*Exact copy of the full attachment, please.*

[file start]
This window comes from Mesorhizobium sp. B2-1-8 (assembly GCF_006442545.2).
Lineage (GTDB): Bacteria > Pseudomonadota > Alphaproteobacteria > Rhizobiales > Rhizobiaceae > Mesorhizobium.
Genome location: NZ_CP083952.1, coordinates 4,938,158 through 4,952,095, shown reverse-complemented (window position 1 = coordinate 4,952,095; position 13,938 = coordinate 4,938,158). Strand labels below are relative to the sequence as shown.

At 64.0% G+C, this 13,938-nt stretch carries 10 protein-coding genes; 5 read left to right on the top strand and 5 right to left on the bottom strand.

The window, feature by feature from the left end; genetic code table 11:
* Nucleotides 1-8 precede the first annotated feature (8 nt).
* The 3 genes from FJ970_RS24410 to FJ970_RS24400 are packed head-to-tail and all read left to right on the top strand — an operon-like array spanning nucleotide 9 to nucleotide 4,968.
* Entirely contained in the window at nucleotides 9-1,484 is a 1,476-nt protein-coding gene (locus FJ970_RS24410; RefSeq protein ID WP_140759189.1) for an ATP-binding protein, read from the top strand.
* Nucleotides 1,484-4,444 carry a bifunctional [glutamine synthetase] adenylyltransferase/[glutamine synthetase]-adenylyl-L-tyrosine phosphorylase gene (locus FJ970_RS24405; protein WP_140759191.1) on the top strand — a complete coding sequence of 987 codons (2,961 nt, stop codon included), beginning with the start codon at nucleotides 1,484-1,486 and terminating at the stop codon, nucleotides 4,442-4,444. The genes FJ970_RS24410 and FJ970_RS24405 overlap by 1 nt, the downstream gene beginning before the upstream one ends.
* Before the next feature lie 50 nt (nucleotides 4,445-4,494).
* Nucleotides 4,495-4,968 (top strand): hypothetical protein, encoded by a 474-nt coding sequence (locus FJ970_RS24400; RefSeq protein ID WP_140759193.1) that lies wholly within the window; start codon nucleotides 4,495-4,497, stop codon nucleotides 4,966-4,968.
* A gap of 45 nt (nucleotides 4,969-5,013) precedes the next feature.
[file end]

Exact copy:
This window comes from Mesorhizobium sp. B2-1-8 (assembly GCF_006442545.2).
Lineage (GTDB): Bacteria > Pseudomonadota > Alphaproteobacteria > Rhizobiales > Rhizobiaceae > Mesorhizobium.
Genome location: NZ_CP083952.1, coordinates 4,938,158 through 4,952,095, shown reverse-complemented (window position 1 = coordinate 4,952,095; position 13,938 = coordinate 4,938,158). Strand labels below are relative to the sequence as shown.

At 64.0% G+C, this 13,938-nt stretch carries 10 protein-coding genes; 5 read left to right on the top strand and 5 right to left on the bottom strand.

The window, feature by feature from the left end; genetic code table 11:
* Nucleotides 1-8 precede the first annotated feature (8 nt).
* The 3 genes from FJ970_RS24410 to FJ970_RS24400 are packed head-to-tail and all read left to right on the top strand — an operon-like array spanning nucleotide 9 to nucleotide 4,968.
* Entirely contained in the window at nucleotides 9-1,484 is a 1,476-nt protein-coding gene (locus FJ970_RS24410; RefSeq protein ID WP_140759189.1) for an ATP-binding protein, read from the top strand.
* Nucleotides 1,484-4,444 carry a bifunctional [glutamine synthetase] adenylyltransferase/[glutamine synthetase]-adenylyl-L-tyrosine phosphorylase gene (locus FJ970_RS24405; protein WP_140759191.1) on the top strand — a complete coding sequence of 987 codons (2,961 nt, stop codon included), beginning with the start codon at nucleotides 1,484-1,486 and terminating at the stop codon, nucleotides 4,442-4,444. The genes FJ970_RS24410 and FJ970_RS24405 overlap by 1 nt, the downstream gene beginning before the upstream one ends.
* Before the next feature lie 50 nt (nucleotides 4,445-4,494).
* Nucleotides 4,495-4,968 (top strand): hypothetical protein, encoded by a 474-nt coding sequence (locus FJ970_RS24400; RefSeq protein ID WP_140759193.1) that lies wholly within the window; start codon nucleotides 4,495-4,497, stop codon nucleotides 4,966-4,968.
* A gap of 45 nt (nucleotides 4,969-5,013) precedes the next feature.